Another typical type of client is the dreamer – this is someone who wants what they can’t have. Dreamers usually have unrealistic expectations for properties. Maybe they came across their dream house on TV, one that’s impossibly cheap and spacious, and think that this is an attainable goal. So how do you handle clients with such high expectations?
The best way is to be completely honest with them. Let them know the facts about the property market. Show them options that they can afford, rather than wasting everyone’s time by offering them properties that are out of their reach. This way you’ll also avoid disappointing them.
Regardless of whether your clients are out-of-towners, dreamers, or some other type, the key to being a successful agent is connecting with them. By addressing their needs with a balanced level of enthusiasm and pragmatism, you and your client can find an agreement that you’re both very satisfied with.
In Review: The Heart of the Deal Book Summary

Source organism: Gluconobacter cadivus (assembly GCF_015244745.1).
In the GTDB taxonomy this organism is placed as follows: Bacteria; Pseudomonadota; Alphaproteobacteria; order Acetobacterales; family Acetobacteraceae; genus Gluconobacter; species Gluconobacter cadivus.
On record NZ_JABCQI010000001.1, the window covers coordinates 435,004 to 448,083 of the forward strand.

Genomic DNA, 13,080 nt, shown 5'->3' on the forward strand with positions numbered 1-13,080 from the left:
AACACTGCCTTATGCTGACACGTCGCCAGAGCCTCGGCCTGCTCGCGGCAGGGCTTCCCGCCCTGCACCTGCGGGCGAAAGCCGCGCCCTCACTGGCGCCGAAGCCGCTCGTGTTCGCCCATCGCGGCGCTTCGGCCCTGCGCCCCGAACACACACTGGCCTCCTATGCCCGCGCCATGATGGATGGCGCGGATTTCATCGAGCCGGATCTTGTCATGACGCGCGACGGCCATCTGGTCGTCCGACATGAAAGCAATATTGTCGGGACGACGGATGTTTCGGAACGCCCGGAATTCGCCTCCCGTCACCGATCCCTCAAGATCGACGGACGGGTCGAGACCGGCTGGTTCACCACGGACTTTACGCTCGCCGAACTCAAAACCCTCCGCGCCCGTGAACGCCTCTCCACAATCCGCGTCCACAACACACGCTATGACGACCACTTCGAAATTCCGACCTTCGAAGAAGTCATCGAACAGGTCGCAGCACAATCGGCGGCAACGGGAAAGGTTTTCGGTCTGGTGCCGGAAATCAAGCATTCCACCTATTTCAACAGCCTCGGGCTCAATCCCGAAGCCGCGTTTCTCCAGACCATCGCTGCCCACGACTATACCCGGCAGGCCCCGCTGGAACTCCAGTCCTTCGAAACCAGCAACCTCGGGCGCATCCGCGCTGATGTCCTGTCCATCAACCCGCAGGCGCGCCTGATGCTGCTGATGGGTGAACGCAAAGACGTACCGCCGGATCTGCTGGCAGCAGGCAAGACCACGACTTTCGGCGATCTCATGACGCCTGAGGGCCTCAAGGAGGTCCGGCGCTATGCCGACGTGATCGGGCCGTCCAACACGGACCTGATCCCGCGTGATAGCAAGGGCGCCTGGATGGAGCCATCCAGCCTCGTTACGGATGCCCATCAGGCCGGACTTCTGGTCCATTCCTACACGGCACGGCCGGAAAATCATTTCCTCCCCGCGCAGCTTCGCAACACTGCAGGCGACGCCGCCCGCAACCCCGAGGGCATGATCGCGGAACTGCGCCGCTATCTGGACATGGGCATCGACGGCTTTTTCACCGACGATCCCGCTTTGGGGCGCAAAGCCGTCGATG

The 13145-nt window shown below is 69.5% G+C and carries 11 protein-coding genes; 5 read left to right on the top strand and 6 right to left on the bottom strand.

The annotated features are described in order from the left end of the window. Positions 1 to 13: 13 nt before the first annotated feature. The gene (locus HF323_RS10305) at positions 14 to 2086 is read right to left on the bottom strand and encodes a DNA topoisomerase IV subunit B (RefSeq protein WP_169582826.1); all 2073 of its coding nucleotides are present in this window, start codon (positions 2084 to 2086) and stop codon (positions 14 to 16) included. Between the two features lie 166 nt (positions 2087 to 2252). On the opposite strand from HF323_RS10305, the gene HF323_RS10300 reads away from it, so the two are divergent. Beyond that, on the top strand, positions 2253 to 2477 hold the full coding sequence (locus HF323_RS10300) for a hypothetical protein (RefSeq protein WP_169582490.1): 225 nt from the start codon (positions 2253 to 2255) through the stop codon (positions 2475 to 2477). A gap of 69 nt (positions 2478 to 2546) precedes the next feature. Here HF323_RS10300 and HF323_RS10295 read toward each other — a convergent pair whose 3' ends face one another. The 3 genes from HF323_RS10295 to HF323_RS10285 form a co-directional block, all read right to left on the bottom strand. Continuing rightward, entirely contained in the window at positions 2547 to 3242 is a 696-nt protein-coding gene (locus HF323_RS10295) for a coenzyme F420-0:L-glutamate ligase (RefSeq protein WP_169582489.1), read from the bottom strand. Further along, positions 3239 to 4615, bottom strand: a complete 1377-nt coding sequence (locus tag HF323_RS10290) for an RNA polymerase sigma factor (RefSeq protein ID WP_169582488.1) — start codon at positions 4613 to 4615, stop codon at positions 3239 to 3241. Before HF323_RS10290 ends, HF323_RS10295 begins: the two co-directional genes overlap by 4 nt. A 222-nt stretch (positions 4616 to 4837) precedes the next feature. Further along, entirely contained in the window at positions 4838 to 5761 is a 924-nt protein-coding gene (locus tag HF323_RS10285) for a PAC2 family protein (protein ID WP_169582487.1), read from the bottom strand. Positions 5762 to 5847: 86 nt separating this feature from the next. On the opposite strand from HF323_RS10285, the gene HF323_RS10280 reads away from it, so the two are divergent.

The key message in this book summary:
To become successful in the real estate industry, you need to surround yourself with a trustworthy team that can help you to reach your targets. Sales tactics like the hard sell, speaking second, identifying your client type and highlighting the positives of the property are invaluable tools of the trade, but they’re only effective if there’s honesty behind them.
Get people to refer you.
Building rapport with a new client can be tough, but your chances of winning them over are greater if they came through a referral. Ask your friends, acquaintances and previous clients to refer your services to people they know. Word-of-mouth marketing is a powerful tool, and a referred client will already have a favorable opinion of you, so it won’t be too hard to gain their trust.